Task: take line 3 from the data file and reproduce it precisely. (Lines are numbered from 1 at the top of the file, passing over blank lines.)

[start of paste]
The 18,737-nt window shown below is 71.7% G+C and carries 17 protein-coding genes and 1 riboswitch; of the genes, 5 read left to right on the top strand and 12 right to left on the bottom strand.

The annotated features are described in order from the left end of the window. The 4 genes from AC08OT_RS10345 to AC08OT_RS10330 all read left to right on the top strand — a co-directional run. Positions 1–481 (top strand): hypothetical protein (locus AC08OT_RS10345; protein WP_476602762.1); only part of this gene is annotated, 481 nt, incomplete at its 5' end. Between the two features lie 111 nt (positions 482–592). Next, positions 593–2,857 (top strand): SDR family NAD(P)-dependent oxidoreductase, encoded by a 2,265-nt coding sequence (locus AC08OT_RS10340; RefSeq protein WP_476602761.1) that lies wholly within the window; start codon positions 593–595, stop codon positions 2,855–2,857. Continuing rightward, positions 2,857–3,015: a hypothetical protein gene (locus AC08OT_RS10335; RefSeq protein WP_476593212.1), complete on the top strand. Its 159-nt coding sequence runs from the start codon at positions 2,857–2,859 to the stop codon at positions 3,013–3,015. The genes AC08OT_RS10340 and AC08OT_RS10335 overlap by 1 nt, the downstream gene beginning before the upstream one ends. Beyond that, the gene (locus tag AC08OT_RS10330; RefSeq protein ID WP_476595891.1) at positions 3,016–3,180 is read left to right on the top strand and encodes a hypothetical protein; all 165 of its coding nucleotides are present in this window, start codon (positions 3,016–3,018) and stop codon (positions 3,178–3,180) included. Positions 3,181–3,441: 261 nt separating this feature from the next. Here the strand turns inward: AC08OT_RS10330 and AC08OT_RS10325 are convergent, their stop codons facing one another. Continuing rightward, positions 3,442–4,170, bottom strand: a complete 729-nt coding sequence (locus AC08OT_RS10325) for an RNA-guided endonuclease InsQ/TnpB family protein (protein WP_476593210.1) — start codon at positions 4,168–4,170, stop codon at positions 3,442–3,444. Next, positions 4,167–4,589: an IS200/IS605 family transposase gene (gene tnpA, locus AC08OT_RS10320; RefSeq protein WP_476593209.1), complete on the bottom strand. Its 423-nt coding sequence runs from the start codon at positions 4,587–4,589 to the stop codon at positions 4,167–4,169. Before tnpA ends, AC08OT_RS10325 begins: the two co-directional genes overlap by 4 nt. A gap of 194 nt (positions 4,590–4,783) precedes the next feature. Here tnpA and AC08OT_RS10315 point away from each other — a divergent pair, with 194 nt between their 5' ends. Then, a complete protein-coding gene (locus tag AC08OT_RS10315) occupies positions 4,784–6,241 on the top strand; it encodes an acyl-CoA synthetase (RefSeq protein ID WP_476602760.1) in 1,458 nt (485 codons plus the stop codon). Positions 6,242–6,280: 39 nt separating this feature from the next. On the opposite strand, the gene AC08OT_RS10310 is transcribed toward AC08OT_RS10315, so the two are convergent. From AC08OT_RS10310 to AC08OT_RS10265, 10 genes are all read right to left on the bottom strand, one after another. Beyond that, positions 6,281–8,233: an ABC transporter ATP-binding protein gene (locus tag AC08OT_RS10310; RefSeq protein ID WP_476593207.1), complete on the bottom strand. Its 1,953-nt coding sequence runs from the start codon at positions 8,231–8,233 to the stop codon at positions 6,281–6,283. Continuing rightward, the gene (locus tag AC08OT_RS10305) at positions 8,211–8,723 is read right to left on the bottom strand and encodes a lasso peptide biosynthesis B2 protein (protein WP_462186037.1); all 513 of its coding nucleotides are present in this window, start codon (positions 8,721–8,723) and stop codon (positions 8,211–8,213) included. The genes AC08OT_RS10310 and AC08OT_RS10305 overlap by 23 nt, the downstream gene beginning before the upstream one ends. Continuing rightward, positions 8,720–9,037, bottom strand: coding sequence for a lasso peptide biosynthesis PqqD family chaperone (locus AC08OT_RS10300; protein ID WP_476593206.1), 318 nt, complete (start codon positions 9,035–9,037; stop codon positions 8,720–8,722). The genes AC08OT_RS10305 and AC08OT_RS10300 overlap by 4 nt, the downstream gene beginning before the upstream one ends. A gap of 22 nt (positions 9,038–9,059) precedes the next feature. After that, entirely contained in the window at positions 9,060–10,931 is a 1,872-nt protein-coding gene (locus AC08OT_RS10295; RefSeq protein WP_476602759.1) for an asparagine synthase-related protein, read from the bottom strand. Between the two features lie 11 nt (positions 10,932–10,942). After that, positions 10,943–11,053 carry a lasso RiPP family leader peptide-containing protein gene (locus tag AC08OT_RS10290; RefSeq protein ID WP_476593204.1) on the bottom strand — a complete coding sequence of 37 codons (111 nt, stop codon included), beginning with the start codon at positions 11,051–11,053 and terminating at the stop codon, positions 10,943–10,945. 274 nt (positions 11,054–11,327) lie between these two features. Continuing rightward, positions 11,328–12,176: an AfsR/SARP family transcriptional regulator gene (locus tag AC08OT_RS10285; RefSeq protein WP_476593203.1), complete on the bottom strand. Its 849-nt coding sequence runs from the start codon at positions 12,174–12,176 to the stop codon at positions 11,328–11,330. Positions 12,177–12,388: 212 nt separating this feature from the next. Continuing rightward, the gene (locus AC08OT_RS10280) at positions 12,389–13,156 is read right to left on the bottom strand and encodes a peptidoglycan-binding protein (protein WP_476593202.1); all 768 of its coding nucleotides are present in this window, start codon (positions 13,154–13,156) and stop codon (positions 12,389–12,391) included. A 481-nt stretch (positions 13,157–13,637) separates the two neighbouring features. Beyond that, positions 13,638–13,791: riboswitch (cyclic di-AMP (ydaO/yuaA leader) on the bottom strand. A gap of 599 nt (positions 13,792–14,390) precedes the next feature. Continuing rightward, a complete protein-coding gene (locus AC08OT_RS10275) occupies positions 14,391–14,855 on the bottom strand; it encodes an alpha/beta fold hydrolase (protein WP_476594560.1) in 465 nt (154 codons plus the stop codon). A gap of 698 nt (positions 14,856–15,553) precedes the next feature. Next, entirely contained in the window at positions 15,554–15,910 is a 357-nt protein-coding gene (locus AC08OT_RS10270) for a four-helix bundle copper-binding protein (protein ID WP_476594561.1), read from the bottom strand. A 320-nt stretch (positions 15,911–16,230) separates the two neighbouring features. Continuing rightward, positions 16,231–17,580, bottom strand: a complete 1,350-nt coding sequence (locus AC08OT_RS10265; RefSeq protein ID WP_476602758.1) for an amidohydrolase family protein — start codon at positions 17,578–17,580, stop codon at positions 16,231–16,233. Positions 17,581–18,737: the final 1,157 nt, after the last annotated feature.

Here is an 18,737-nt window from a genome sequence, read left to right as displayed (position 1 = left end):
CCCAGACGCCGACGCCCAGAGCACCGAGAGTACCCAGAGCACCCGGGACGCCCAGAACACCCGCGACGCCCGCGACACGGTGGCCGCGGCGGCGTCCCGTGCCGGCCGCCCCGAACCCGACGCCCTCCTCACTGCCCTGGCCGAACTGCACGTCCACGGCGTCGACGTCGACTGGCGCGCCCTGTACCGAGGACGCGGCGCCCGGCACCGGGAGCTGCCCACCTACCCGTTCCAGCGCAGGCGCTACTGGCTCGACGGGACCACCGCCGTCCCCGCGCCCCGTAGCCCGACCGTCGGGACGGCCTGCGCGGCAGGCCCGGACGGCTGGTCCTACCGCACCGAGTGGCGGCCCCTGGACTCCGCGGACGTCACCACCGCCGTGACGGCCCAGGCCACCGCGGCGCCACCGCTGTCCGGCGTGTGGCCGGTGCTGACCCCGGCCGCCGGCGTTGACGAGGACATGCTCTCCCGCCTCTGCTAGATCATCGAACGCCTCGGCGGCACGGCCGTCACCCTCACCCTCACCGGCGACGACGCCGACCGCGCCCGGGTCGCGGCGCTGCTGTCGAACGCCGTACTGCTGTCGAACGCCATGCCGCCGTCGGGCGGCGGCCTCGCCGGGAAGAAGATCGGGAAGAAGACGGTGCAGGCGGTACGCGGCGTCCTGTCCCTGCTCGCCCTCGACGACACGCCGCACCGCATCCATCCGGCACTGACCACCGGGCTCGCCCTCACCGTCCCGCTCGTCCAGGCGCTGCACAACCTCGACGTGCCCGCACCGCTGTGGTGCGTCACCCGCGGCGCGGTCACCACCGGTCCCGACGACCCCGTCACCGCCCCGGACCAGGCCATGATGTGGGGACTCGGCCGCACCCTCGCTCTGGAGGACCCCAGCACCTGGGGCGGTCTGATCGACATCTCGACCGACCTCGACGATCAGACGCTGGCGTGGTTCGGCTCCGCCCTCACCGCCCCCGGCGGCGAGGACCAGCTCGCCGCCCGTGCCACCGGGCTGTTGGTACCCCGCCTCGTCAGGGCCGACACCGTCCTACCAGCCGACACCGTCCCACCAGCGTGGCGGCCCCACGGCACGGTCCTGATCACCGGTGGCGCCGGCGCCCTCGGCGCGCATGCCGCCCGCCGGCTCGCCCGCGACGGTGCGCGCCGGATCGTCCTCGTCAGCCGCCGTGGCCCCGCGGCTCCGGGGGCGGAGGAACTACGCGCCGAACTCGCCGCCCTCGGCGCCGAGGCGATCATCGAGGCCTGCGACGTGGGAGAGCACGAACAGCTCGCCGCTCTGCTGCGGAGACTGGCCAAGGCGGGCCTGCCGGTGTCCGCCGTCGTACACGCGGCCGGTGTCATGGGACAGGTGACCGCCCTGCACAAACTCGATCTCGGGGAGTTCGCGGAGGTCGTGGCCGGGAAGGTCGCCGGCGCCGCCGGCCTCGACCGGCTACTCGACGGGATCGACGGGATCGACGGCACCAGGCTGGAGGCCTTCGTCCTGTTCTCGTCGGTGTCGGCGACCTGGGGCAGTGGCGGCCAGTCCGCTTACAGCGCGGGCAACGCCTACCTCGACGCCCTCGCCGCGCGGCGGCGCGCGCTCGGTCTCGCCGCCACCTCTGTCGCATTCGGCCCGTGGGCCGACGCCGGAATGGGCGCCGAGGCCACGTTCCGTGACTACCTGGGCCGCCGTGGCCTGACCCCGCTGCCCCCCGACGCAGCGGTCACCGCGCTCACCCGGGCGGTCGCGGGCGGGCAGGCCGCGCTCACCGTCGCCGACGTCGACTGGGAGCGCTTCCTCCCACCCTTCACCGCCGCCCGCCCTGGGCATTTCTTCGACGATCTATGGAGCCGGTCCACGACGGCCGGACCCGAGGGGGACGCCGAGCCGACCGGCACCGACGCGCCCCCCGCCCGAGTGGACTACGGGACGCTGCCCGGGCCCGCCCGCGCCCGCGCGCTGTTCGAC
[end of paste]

Here is an 18,737-nt window from a genome sequence, read left to right as displayed (position 1 = left end):